It’s been the longest, coldest, loneliest winter, and every time I look up – usually to take my eyes off the screen for the requisite twenty seconds-per-twenty minutes of screen time, or about as much as my stop light eyes can stand in the middle of the afternoon – it gets longer. Once again, winter is and has been upon us, beautiful falling snow giving way to the malignant ice, which has never done anyone any favors and, really, just ought to melt immediately, in between Jack Frost’s cosplay as Punxsutawney Phil.
Even in New York City – we’re the lucky ones as far as the past two weeks have gone, and among places you’d expect to not be doing so well in a February winter – seasonal depression is self-evident in almost anyone you encounter, as far as “encountering” a person can go these days: there is the lady on the muffled phone call, pulling from a cigarette in between listening; there is the shop owner, only going inside when a potential customer directs her in; there is the man on the street, literally pleading with his corgi to please join him on the street corner.
Tompkins Harrison Matteson/Library of Congress
In theory, democracy is a relatively emotionally detached system, a utilitarian tool for selection based on preference which, at its conclusion, yields the most popular choice for a given role. In practice, of course, it isn’t so simple, as voting methods and the different weights assigned to certain swaths of the voting populace tend to skew results one way or another.
All of this is entry-level political science; you certainly don’t need anyone reminding you of the way things are, especially on this of all days. It seems overly simplistic to just say that sometimes things don’t break the way they should, the way most people think they should, but then, it becomes hard to explain other voters’ tendencies without reverting to childish name-calling and inflammatory rhetoric.
On Thursday, the NBA announced the starters for this year’s All-Star Game. Russell Westbrook, currently leading the league in scoring while averaging a triple-double, was not among them.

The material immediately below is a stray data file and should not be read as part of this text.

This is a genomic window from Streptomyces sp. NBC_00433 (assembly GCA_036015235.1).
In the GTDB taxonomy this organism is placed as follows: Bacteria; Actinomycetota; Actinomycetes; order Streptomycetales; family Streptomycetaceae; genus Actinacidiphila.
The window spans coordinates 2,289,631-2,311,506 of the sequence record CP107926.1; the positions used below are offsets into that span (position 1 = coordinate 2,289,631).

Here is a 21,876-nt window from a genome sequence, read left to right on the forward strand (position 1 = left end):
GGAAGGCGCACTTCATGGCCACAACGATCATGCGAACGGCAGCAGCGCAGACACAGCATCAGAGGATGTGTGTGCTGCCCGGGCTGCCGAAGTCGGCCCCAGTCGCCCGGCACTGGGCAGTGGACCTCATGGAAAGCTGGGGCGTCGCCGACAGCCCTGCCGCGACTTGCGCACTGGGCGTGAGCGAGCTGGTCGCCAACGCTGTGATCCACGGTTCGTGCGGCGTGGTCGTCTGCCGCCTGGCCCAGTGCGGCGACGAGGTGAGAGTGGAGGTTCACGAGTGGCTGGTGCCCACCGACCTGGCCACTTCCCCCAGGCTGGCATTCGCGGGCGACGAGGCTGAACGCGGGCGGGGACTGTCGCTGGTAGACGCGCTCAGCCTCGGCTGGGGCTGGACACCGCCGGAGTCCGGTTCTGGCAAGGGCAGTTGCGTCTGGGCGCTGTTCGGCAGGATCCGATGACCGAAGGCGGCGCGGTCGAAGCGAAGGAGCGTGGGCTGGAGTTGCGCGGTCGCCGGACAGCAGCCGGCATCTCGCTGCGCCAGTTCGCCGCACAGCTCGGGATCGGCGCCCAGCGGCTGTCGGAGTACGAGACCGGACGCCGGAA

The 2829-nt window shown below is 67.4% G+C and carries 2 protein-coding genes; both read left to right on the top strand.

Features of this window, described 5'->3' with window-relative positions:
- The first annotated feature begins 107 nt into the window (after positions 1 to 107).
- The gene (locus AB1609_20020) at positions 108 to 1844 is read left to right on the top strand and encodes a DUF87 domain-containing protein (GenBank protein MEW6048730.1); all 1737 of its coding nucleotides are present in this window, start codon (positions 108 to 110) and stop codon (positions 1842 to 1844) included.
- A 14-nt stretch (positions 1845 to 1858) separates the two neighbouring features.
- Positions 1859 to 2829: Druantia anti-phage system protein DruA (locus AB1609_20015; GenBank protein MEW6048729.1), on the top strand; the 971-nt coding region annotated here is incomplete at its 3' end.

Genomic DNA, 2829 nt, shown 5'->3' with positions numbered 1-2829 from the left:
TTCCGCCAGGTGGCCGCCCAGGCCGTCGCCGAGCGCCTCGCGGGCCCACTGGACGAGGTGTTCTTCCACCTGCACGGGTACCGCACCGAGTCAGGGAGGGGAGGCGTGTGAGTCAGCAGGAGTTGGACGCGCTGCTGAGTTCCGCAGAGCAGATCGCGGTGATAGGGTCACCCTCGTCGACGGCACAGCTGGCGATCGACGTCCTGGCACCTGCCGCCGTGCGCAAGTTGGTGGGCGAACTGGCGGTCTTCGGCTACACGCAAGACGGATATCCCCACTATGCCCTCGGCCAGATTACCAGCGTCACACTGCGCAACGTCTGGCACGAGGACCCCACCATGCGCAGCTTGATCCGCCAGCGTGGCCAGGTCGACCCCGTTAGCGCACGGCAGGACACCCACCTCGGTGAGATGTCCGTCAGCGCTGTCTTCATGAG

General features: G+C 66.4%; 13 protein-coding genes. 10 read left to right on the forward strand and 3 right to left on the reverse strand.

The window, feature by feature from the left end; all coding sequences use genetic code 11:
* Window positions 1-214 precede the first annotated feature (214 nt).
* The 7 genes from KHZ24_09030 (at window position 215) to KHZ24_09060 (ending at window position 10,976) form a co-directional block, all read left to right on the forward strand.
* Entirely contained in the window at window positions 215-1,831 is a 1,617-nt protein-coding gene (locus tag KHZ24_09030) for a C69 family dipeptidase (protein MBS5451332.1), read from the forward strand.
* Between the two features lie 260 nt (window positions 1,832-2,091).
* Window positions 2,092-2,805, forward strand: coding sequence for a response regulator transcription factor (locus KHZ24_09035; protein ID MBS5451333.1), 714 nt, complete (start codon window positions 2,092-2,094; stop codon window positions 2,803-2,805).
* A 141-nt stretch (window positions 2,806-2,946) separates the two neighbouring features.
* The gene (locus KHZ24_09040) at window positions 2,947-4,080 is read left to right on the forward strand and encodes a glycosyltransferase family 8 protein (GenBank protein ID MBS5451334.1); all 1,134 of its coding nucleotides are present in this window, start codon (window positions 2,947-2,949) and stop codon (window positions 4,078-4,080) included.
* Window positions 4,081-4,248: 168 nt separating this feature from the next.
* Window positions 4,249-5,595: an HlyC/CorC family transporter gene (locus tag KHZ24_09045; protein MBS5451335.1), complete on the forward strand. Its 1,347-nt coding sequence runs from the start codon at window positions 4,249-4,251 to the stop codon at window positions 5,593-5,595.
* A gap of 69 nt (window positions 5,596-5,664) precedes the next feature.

Both on and off the court, NBA All-Star Weekend always manages to provide once-in-a-lifetime moments and opportunities. This edition, held over the weekend in Toronto’s polar hellscape, was no exception, with a live reading of Space Jam and an all-time classic duel between Zach LaVine and Aaron Gordon in the Slam Dunk contest° preceding a record-smashing Game on Sunday.
Amidst the revelry, it would have been easy to miss the announcement of this year’s finalists for the Naismith Basketball Hall of Fame. Along with Shaquille O’Neal, Sheryl Swoopes, Kevin Johnson and Yao Ming, Allen Iverson received a nomination for the players category, re-opening a dialogue which had somewhat flamed out since Iverson last played in the NBA in 2010¹. It stands to reason that Iverson deserves to be in the Hall, if only for the sake of his play and, subsequently, his influence not being so easily forgotten.
Short class this week, gang. The All-Star Break interrupts an intense Western Conference playoff race, and one of its most entertaining teams just made a key hire, perhaps in a case of too little, too late. Elsewhere, Carmelo Anthony seems destined for a shutdown after the break, and the NBA is celebrating the rich history of basketball in New York City. Which borough would you take?
Klay Thompson enjoyed a record-setting 37-point quarter last week against the Sacramento Kings, sending the internet into a frenzy and reminding people that Steph Curry is not the only #heatcheck member of the NBA’s best team. Not to be outdone, Kyrie Irving put up 55 points against the Blazers without the help of LeBron James. Elsewhere, Damian Lillard of that aforementioned Blazers team is thankful to his detractors for not being an All-Star, and DeMarcus Cousins, noted first-time All-Star, corrects a writer on Instagram.
The NBA announced its All-Star starters this week, with a certain pair of Spanish hermanos at the forefront. Interestingly but not surprisingly, Steph Curry beat out LeBron James and Anthony Davis as the highest vote-getter, and the Eastern Conference has an entirely new backcourt for the first time since 2000. Elsewhere, Kobe Bryant, destroyer of efficiency ratings, has become Kobe Bryant, destroyer of his own rotator cuff, and LaMarcus Aldridge’s injury has the Blazers reeling.
LeBron James made Mount Rushmore a trending topic earlier this week for reasons entirely unrelated to the giant presidential faces carved into the side of a granite slab in South Dakota. From coast to coast, people got all up in arms about who the four best basketball players of all-time are, if that is the criteria necessary to earn a spot there. Elsewhere, Carmelo Anthony wants to win a championship (don’t we all?), and Pierre the Pelican finally gets a makeover, just in time for All-Star Weekend in his hometown.
The halcyon days of Blake Griffin as “the world’s best dunk artist who just happens to play professional basketball” are over in Los Angeles. Without Chris Paul, Lob City has managed to go 12-6 without their leader and guide, Chris Paul, and Griffin’s magisterial performance in a losing effort against the Heat on February 5 was one of the most exciting and thought-provoking games of the season. Elsewhere, Dan Gilbert is doing his best not to foster a Steinbrenner-Martin relationship with Mike Brown, and the Lakers played out an near-video game scenario against those very same Cavaliers. Also, the Brow is an All-Star for the very first time, and Damian Lillard can destroy anything with a basketball in his hand.